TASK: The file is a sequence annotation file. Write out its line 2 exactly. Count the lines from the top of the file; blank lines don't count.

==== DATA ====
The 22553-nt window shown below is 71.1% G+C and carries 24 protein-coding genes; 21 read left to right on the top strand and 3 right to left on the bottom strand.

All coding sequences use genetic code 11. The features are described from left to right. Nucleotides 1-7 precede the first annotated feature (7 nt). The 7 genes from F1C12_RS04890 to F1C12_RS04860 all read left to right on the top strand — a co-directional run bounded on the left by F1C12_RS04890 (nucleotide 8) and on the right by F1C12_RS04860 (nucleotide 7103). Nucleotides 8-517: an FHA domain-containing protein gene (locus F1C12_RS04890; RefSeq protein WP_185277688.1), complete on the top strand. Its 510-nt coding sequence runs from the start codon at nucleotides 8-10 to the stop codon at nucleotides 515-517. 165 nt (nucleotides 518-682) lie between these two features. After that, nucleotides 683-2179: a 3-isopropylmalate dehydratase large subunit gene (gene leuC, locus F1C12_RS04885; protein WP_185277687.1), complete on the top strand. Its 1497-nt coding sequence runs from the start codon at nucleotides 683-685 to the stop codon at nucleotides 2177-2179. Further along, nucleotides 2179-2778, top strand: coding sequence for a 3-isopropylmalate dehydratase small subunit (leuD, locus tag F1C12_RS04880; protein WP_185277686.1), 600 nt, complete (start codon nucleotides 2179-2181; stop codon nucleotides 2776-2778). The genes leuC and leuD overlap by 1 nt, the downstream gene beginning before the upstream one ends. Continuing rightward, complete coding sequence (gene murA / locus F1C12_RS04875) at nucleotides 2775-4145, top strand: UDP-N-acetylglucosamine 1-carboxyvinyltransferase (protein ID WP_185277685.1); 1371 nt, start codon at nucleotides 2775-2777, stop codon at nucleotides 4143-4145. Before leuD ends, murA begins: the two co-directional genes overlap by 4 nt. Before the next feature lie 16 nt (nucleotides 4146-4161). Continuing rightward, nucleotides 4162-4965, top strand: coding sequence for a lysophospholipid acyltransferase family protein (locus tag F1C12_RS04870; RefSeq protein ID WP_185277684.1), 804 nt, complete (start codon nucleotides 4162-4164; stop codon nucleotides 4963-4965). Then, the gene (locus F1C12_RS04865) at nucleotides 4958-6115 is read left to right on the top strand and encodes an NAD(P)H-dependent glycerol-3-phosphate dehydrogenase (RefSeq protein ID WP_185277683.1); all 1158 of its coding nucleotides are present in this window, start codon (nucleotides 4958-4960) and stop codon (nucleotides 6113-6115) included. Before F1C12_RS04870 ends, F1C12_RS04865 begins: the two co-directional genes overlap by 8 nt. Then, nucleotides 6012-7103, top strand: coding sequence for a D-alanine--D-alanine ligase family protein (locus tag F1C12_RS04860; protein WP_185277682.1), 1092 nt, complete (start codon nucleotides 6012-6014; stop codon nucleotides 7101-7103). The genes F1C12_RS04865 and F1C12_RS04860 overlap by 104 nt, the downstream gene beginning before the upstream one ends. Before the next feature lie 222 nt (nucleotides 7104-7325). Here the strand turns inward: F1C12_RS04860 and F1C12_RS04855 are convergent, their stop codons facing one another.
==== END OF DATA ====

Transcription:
All coding sequences use genetic code 11. The features are described from left to right. Nucleotides 1-7 precede the first annotated feature (7 nt). The 7 genes from F1C12_RS04890 to F1C12_RS04860 all read left to right on the top strand — a co-directional run bounded on the left by F1C12_RS04890 (nucleotide 8) and on the right by F1C12_RS04860 (nucleotide 7103). Nucleotides 8-517: an FHA domain-containing protein gene (locus F1C12_RS04890; RefSeq protein WP_185277688.1), complete on the top strand. Its 510-nt coding sequence runs from the start codon at nucleotides 8-10 to the stop codon at nucleotides 515-517. 165 nt (nucleotides 518-682) lie between these two features. After that, nucleotides 683-2179: a 3-isopropylmalate dehydratase large subunit gene (gene leuC, locus F1C12_RS04885; protein WP_185277687.1), complete on the top strand. Its 1497-nt coding sequence runs from the start codon at nucleotides 683-685 to the stop codon at nucleotides 2177-2179. Further along, nucleotides 2179-2778, top strand: coding sequence for a 3-isopropylmalate dehydratase small subunit (leuD, locus tag F1C12_RS04880; protein WP_185277686.1), 600 nt, complete (start codon nucleotides 2179-2181; stop codon nucleotides 2776-2778). The genes leuC and leuD overlap by 1 nt, the downstream gene beginning before the upstream one ends. Continuing rightward, complete coding sequence (gene murA / locus F1C12_RS04875) at nucleotides 2775-4145, top strand: UDP-N-acetylglucosamine 1-carboxyvinyltransferase (protein ID WP_185277685.1); 1371 nt, start codon at nucleotides 2775-2777, stop codon at nucleotides 4143-4145. Before leuD ends, murA begins: the two co-directional genes overlap by 4 nt. Before the next feature lie 16 nt (nucleotides 4146-4161). Continuing rightward, nucleotides 4162-4965, top strand: coding sequence for a lysophospholipid acyltransferase family protein (locus tag F1C12_RS04870; RefSeq protein ID WP_185277684.1), 804 nt, complete (start codon nucleotides 4162-4164; stop codon nucleotides 4963-4965). Then, the gene (locus F1C12_RS04865) at nucleotides 4958-6115 is read left to right on the top strand and encodes an NAD(P)H-dependent glycerol-3-phosphate dehydrogenase (RefSeq protein ID WP_185277683.1); all 1158 of its coding nucleotides are present in this window, start codon (nucleotides 4958-4960) and stop codon (nucleotides 6113-6115) included. Before F1C12_RS04870 ends, F1C12_RS04865 begins: the two co-directional genes overlap by 8 nt. Then, nucleotides 6012-7103, top strand: coding sequence for a D-alanine--D-alanine ligase family protein (locus tag F1C12_RS04860; protein WP_185277682.1), 1092 nt, complete (start codon nucleotides 6012-6014; stop codon nucleotides 7101-7103). The genes F1C12_RS04865 and F1C12_RS04860 overlap by 104 nt, the downstream gene beginning before the upstream one ends. Before the next feature lie 222 nt (nucleotides 7104-7325). Here the strand turns inward: F1C12_RS04860 and F1C12_RS04855 are convergent, their stop codons facing one another.